## Stream: new members

### Topic: Eq.refl synthesised terms

#### Matthew Pocock (Sep 02 2023 at 15:40):

I'm working through chapter 4 of the Theorem Proving in Lean 4 book. I've reached the part where we use Eq.refl _ to mechanically derive some trivial proofs. In the example:

example : 2 + 3 = 5 := Eq.refl _


My vscode is telling me that the Eq.refl _ value is 2 + 3 = 2 + 3 which presumably means that _ was instantiated to 2 + 3? I still don't see how that completes the proof, since it's not obviously done anything with 5. I have essentially the same question about the other examples.

#### Damiano Testa (Sep 02 2023 at 15:44):

My naive understanding of this is as follows: Eq.refl _ tells lean that you are expecting the rhs to be the same as the lhs (note the asymmetry). So, it unifies _ with 2 + 3 and then is left with the goal of showing that 2 + 3 is the same as 5. "Same" here means "they both reduce to the same term", something that now the kernel works on and realizes that it was indeed the case, after all.

#### Ruben Van de Velde (Sep 02 2023 at 15:47):

Basically, naturals are defined in the way of Peano, so on the LHS you get SS0 + SSS0, and the recursive definition of + is unfolded to SSS0 + SS0 and then to SSSS0 + S0 and then SSSSS0 + 0 which is defined in the base case of the recursion to be just SSSSS0 which is exactly the RHS

#### Damiano Testa (Sep 02 2023 at 15:49):

It looks like my answer was the easy part: "get the kernel to check this".
Ruben's answer was: "and the kernel checks it as follows!".

#### Ruben Van de Velde (Sep 02 2023 at 15:51):

And I missed some parentheses: a + Sb is S(a+b), not (Sa)+b

#### Kevin Buzzard (Sep 02 2023 at 15:58):

@Matthew Pocock there are three kinds of equality which you have to understand in order to see why lean does what it does: I write about them here. The natural numbers 2+3 and 5 are definitionally equal (but not syntactically equal). The real numbers 2+3 and 5 are not definitionally equal, but they're propositionally equal. These refined concepts of equality are not mathematical notions, they are all to do with how things are implemented under the hood.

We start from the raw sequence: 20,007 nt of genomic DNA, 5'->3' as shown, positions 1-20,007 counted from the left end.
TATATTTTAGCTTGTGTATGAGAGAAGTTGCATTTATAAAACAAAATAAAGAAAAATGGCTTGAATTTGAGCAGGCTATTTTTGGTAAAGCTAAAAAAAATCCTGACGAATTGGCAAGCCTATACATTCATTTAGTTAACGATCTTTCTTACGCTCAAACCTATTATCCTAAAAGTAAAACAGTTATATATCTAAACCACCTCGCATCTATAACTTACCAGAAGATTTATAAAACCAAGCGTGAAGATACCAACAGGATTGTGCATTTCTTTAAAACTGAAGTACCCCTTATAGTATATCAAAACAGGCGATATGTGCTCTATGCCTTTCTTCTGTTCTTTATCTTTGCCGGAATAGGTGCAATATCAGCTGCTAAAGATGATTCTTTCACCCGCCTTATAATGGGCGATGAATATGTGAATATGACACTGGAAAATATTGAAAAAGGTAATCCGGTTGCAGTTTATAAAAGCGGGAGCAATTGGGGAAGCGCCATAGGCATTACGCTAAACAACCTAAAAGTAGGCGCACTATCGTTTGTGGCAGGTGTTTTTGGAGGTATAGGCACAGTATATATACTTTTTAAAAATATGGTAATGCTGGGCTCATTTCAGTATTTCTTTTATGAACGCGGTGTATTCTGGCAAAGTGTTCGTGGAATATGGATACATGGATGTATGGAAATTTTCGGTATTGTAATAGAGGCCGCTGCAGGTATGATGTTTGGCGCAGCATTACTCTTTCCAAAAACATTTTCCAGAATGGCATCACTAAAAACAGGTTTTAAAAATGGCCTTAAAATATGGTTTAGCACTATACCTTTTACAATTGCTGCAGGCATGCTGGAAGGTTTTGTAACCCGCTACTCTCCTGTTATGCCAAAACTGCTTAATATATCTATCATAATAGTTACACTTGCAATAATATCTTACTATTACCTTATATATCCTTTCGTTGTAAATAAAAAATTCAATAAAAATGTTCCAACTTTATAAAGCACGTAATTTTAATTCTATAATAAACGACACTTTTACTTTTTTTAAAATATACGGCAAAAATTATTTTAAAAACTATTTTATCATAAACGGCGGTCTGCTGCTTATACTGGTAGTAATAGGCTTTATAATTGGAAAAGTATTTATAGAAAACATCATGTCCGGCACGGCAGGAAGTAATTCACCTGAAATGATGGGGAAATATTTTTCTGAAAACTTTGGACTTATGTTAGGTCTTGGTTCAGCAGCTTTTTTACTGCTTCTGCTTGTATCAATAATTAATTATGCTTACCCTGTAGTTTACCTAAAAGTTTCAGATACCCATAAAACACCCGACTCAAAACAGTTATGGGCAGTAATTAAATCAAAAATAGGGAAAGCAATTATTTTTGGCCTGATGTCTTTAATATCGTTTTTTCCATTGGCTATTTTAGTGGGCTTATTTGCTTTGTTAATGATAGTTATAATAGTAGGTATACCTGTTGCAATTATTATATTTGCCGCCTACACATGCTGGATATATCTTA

#### Kyle Miller (Sep 02 2023 at 15:58):

(A technicality: the checking is done as-if it's how Ruben described, but the kernel knows about some basic natural number operations, and when it wants to check that 2 + 3 and 5 are definitionally equal it'll use fast operations to reduce both sides to 5, rather than using the recursive definition of Nat.add. This is new in Lean 4, and Ruben's explanation is how Lean 3 works. I'm not sure how much it's worth knowing this, but it does mean rfl works for natural number arithmetic with bigger numbers than you might expect.)

#### Matthew Pocock (Sep 02 2023 at 16:09):

Thanks everybody. So what I'm getting from this is that if we have the prop+proof a=b := Eq.refl _, this makes a=b := a=a which then causes the kernel to equalify prop.right with proof.right, which could involve some actual work, like arithmetic or running functions.

#### Matthew Ballard (Sep 02 2023 at 16:18):

set_option trace.Meta.isDefEq in is also useful to see the steps taken in unificación

#### Kyle Miller (Sep 02 2023 at 16:25):

Yeah, the fact that typechecking involves doing actual computational work is important to understand.

Here's an outline of the steps that are taken when processing example : 2 + 3 = 5 := Eq.refl _ (and skipping some like parsing).

1. The elaborator looks at 2 + 3 = 5 and figures out eventually that 2, 3, and 5 are Nats and that + is natural number addition. The full expression is close to @Eq Nat (Nat.add 2 3) 5, but if you actually inspect it you'll see HAdd.hAdd Nat Nat Nat instNatAdd (OfNat.ofNat Nat 2 ...) (OfNat.ofNat Nat 3 ...) or something similar.